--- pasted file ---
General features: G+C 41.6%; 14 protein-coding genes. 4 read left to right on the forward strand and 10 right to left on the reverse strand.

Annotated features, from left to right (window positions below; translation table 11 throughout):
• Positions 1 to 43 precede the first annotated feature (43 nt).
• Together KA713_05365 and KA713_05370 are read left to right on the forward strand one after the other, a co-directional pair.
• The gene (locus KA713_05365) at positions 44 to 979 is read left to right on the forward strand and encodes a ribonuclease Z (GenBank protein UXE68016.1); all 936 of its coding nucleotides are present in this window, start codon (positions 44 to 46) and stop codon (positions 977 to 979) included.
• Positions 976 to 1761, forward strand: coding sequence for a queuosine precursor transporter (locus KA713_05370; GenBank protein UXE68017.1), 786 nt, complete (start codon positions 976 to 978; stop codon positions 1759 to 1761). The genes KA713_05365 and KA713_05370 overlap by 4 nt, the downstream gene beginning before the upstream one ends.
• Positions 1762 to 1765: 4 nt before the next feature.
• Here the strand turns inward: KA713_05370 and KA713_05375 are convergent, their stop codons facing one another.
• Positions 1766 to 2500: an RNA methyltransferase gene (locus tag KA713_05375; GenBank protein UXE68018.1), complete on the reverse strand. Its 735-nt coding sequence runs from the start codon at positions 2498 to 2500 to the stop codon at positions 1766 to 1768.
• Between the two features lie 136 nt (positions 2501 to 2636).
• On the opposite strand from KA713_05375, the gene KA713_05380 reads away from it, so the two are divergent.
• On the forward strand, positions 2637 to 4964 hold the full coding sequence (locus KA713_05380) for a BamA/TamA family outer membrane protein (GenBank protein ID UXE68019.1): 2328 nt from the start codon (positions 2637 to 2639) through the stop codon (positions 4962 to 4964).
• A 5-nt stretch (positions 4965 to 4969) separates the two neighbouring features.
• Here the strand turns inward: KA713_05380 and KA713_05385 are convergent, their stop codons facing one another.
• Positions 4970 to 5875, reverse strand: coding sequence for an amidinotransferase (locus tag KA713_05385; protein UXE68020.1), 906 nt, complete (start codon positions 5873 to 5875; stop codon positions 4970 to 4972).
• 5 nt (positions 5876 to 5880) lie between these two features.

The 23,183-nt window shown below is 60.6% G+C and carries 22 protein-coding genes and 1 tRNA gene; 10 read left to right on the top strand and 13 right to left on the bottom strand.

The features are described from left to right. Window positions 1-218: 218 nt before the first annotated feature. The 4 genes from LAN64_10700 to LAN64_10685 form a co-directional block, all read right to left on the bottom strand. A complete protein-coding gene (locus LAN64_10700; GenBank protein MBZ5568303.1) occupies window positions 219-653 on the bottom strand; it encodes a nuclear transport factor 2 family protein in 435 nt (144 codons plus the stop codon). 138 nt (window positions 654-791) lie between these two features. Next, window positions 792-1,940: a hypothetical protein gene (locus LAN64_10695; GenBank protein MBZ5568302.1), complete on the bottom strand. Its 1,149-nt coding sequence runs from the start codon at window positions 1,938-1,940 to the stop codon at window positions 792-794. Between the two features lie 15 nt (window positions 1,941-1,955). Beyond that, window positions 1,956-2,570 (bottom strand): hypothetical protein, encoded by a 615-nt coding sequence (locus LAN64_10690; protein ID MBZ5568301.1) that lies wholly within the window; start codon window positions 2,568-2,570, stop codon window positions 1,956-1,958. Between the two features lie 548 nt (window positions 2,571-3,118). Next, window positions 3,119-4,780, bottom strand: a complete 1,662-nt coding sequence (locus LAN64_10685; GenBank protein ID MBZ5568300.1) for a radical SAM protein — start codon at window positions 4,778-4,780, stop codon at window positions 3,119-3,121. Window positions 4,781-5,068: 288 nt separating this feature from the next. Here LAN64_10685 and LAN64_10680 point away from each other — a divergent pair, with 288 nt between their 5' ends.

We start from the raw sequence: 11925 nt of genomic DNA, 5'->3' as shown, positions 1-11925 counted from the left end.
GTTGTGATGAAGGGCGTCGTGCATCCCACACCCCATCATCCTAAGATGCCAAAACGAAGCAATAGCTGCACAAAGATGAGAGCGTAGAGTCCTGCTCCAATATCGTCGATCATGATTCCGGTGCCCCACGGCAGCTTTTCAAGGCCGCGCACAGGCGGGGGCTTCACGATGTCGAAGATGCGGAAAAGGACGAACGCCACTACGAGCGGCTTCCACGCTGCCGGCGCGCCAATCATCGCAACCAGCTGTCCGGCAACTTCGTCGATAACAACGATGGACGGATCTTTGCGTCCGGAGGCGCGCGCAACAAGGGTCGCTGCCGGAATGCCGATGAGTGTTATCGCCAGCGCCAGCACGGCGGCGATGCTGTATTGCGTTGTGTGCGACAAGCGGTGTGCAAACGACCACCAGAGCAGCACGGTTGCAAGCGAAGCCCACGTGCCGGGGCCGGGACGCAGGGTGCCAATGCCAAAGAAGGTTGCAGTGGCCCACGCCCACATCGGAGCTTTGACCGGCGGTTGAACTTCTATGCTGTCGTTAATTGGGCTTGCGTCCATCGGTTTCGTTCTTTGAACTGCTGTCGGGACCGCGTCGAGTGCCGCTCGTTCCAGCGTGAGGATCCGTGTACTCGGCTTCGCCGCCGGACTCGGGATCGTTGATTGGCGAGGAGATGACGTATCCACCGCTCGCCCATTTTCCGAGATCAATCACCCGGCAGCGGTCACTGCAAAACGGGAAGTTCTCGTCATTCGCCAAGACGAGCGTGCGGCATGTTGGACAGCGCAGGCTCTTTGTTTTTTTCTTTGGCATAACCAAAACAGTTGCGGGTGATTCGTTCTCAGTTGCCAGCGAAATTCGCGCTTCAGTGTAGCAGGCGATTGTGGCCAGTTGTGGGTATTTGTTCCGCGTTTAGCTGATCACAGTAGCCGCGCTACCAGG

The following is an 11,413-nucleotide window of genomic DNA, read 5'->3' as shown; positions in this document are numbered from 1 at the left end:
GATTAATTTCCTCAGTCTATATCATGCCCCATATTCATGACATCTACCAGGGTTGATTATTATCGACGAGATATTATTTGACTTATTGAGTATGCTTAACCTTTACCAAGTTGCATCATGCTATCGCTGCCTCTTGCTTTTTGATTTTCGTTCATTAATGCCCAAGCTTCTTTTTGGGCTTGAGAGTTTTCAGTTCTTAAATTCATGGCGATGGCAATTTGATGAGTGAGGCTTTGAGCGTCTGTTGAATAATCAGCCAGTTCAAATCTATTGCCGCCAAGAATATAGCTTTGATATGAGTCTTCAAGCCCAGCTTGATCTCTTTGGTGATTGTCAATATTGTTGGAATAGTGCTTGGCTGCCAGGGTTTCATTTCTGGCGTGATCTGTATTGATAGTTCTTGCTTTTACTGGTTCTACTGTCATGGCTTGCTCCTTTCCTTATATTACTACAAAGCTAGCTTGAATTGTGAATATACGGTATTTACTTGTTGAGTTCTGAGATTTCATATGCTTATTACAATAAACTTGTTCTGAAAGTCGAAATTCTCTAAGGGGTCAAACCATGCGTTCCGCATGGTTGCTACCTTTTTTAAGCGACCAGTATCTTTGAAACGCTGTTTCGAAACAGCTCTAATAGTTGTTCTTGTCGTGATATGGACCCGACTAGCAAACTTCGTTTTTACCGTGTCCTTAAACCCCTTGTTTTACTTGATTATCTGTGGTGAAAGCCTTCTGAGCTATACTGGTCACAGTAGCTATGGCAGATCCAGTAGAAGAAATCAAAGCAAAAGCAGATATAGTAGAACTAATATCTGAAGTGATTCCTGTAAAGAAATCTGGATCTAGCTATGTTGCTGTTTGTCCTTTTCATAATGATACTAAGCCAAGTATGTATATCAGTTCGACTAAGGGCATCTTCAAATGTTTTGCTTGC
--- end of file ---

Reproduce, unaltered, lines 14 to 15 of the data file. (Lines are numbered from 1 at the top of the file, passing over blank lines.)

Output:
• Here the strand turns inward: KA713_05380 and KA713_05385 are convergent, their stop codons facing one another.
• Positions 4970 to 5875, reverse strand: coding sequence for an amidinotransferase (locus tag KA713_05385; protein UXE68020.1), 906 nt, complete (start codon positions 5873 to 5875; stop codon positions 4970 to 4972).